In an act of pure evil, Michigan Attorney General Bill Schuette has joined the appeal of a frivolous lawsuit in federal court in Washington, DC that seeks to screw millions of Americans out of health care coverage under the Affordable Care Act.
Halbig v. Sebelius, filed by Affordable Care Act opponents last year in the U.S. District Court for the District of Columbia, seeks to use an irrelevant legal technicality to deny tax credits for people who purchase health insurance policies in the 34 states, including Michigan, which refused to establish their own state exchanges. In these states, the federal government created the exchanges, which include the Michigan Health Insurance Marketplace, which is accessed through the federal website, www.healthcare.gov.
In filing this frivolous lawsuit, the plaintiffs want to gut the law’s obvious intent by citing a minor drafting error in it to exclude millions of consumers, including those in Michigan, from affordability credits that are central to health care reform.
A section of the Affordable Care Act authorizes federal subsidies for health care coverage obtained on an “Exchange established by the State under section 1311.” This passage should have been written to include the exchanges established by the federal government on behalf of Michigan and 33 other states. Under the interpretation of Schuette and the plaintiffs, subsidies to help people purchase insurance would only be available in 16 states that established their own exchanges.
But as a matter of legislative history, Congress intended these subsidies to be available regardless of whether the state or federal government was administering the exchanges, and all sides perfectly understood the law’s intent. When legislators in Michigan and elsewhere debated whether to establish state exchanges or leave it to the federal government, no one argued that the decision to establish a federal exchange would prevent consumers from receiving these subsidies.
So far, 86 percent of Michigan residents purchasing health insurance policies at the Michigan Health Insurance Marketplace have received tax credits to help them cover the costs. It is estimated that a win for the plaintiffs would cost Michigan consumers $2.5 billion.
Destroying the subsidies, which Schuette and the plaintiffs want to do, would make health insurance under the individual mandate unaffordable for millions of Americans, which in turn would destroy the law’s insurance market reforms.
Judge Paul Friedman found the plaintiffs’ arguments unpersuasive and contrary to the Affordable Care Act’s central purpose, and in January ruled in favor of the defendants.
"Plaintiffs' proposed construction in this case – that tax credits are available only for those purchasing insurance from state-run Exchanges – runs counter to this central purpose of the ACA: to provide affordable health care to virtually all Americans," said Friedman. "Such an interpretation would violate the basic rule of statutory construction that a court must interpret a statute in light of its history and purpose."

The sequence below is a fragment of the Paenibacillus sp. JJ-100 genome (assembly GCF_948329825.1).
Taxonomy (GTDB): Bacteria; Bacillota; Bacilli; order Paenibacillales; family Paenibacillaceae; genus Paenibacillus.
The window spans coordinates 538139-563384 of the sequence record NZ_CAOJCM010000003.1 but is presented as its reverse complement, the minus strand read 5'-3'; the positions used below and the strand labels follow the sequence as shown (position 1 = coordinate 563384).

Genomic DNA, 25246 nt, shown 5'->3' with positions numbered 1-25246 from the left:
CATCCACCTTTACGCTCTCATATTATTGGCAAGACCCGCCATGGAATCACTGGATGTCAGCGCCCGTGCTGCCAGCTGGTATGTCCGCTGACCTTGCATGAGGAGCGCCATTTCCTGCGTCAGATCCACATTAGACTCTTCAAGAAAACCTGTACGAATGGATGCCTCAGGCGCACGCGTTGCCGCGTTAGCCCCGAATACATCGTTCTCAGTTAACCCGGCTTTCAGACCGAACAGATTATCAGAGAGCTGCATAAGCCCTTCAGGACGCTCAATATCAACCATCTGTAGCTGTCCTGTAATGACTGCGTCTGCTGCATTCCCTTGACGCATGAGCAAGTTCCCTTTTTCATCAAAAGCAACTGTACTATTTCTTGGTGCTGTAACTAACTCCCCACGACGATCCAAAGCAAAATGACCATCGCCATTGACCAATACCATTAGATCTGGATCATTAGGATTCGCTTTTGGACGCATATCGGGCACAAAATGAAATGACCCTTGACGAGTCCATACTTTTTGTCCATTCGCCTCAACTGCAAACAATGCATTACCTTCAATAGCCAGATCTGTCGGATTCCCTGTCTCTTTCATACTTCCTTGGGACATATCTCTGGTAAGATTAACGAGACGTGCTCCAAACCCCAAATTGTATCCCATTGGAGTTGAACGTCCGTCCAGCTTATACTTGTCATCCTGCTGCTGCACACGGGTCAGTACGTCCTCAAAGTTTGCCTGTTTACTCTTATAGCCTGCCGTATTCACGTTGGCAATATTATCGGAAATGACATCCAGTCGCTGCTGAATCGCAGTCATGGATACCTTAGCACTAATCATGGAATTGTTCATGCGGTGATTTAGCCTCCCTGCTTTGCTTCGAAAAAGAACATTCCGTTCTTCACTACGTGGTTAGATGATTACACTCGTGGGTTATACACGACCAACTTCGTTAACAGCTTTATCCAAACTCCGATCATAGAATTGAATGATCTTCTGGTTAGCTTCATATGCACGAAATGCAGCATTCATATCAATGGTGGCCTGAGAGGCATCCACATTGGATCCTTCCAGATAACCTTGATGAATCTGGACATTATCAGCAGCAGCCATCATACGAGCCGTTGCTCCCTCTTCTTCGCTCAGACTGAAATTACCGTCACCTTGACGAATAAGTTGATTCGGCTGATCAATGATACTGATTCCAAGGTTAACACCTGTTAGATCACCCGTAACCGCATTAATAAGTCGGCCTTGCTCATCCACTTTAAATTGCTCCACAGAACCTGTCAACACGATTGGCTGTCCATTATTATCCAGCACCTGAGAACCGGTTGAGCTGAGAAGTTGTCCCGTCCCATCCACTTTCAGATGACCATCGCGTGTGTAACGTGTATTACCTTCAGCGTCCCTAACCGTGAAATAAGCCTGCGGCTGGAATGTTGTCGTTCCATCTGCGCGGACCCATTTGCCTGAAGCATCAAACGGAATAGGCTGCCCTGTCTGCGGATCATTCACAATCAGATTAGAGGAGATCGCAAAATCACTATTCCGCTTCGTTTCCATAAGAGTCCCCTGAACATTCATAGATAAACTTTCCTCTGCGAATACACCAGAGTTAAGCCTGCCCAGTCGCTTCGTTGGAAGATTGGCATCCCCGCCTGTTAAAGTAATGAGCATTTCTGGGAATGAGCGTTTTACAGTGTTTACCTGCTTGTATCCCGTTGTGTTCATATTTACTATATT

In granting summary judgment, Friedman noted that the federal exchanges, including Michigan’s, "would have no customers, and no purpose" if the plaintiffs' logic were accepted.
"In other words, even where a state does not actually establish an Exchange, the federal government can create 'an Exchange established by the State under [42 U.S.C. § 18031]' on behalf of that state," said Friedman.
“The Court finds that the plain text of the statute, the statutory structure, and the statutory purpose make clear that Congress intended to make (health insurance) premium tax credits available on both state-run and federally-facilitated Exchanges... And that must be the end of the matter; for the court, as well as the agency, must give effect to the unambiguously expressed intent of Congress.”
This lawsuit was frivolous from the start when government agencies generally have broad discretion to interpret ambiguities in the law, and the Internal Revenue Service has ruled that federal exchanges may provide subsidies. There was also no evidence that the law's architects sought to limit health insurance premium tax credits as claimed by the plaintiffs.
The plaintiffs have appealed Friedman’s decision to the District of Columbia Circuit of the U.S. Court of Appeals. Schuette filed a brief in support of the plaintiffs on Feb. 6. Oral arguments in the case are scheduled for March 25.
As state attorney general, Schuette is supposed to be the people’s lawyer. But by joining in the Halbig case on the plaintiff side, he has shown that he only has the selfish interests of insurance companies in mind, such as hefty profits, excessively high pay for the top executives and abusive practices. By acting contrary to the public interest, Schuette has disgraced his office.
Kalamazoo attorney Mark Totten, Schuette’s Democratic opponent, called Schuette’s actions “outrageous and wrong.” We should also keep in mind that if we had Single Payer, this asinine lawsuit could have never been filed in the first place.